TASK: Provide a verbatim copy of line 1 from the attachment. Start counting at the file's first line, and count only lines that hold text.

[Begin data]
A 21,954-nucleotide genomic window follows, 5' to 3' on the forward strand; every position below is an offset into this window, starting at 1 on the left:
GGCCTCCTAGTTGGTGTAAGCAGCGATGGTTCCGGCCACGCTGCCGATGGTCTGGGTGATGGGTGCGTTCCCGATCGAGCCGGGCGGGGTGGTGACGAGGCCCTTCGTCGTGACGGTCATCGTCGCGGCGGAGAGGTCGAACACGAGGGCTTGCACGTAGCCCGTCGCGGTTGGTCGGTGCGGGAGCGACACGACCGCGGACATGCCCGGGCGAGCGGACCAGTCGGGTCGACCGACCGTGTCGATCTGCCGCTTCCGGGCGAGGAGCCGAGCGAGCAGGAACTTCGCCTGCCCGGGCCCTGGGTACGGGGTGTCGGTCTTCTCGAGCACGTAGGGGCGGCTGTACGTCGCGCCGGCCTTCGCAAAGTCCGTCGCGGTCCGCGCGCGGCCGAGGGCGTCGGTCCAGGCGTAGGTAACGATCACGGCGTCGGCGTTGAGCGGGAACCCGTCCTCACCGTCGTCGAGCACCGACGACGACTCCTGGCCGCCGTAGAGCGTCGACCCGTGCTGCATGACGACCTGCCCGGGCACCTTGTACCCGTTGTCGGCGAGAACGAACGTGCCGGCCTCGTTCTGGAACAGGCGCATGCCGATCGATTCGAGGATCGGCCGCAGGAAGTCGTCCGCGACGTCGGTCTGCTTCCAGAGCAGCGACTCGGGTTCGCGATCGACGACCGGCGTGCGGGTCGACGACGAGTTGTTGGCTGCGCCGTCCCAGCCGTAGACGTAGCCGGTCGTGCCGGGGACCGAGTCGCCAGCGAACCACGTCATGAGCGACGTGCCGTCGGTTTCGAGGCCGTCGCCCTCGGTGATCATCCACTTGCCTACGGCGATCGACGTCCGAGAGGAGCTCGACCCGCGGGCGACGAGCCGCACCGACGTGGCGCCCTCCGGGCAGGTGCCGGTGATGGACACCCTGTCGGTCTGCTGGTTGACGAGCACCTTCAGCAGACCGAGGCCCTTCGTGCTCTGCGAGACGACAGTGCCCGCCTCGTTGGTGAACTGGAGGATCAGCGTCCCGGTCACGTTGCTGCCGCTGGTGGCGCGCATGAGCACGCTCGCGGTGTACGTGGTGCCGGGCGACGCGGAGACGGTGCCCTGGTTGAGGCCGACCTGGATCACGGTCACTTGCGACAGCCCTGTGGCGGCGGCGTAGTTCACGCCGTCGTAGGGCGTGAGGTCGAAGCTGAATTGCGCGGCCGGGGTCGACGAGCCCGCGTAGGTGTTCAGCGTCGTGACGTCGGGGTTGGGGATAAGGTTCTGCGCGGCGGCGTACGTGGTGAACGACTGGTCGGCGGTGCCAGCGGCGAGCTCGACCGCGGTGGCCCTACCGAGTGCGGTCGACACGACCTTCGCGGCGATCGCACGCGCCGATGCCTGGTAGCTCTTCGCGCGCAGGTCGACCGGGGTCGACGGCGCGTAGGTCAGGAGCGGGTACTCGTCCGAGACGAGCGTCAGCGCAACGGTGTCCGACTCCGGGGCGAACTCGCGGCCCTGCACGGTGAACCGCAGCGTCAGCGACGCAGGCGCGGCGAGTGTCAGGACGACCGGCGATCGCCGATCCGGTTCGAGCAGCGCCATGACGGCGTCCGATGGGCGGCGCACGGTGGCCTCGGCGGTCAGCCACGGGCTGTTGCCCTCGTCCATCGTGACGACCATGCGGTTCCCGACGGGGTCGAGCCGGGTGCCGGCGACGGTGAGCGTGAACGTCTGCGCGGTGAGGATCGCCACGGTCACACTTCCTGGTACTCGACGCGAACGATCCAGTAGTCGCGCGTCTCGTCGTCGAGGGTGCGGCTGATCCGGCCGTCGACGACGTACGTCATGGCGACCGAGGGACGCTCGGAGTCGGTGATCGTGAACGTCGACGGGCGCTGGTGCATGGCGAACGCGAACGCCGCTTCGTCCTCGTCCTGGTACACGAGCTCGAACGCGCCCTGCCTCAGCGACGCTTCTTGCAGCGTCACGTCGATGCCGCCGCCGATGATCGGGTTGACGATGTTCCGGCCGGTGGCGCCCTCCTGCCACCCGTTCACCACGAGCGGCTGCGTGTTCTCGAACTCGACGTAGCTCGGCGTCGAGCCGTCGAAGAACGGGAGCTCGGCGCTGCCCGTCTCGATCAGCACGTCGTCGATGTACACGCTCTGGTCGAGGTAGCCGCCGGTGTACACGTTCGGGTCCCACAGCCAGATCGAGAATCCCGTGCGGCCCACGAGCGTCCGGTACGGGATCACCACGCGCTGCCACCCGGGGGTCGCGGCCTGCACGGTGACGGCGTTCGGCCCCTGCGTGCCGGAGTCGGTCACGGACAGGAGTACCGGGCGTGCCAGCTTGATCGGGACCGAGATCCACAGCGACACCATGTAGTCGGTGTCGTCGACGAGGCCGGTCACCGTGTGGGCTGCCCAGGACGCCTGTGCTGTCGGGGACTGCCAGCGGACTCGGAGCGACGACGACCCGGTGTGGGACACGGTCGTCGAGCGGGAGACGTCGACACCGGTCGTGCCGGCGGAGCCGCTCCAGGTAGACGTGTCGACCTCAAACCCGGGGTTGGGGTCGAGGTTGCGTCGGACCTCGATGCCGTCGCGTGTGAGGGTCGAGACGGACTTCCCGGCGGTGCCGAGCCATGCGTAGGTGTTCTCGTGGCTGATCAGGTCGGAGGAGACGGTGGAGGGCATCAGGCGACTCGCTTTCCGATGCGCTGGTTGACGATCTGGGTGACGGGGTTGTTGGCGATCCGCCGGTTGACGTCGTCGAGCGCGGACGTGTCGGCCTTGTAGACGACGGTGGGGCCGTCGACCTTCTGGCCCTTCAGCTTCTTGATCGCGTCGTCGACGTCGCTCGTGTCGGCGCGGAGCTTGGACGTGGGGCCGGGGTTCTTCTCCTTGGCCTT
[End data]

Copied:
A 21,954-nucleotide genomic window follows, 5' to 3' on the forward strand; every position below is an offset into this window, starting at 1 on the left: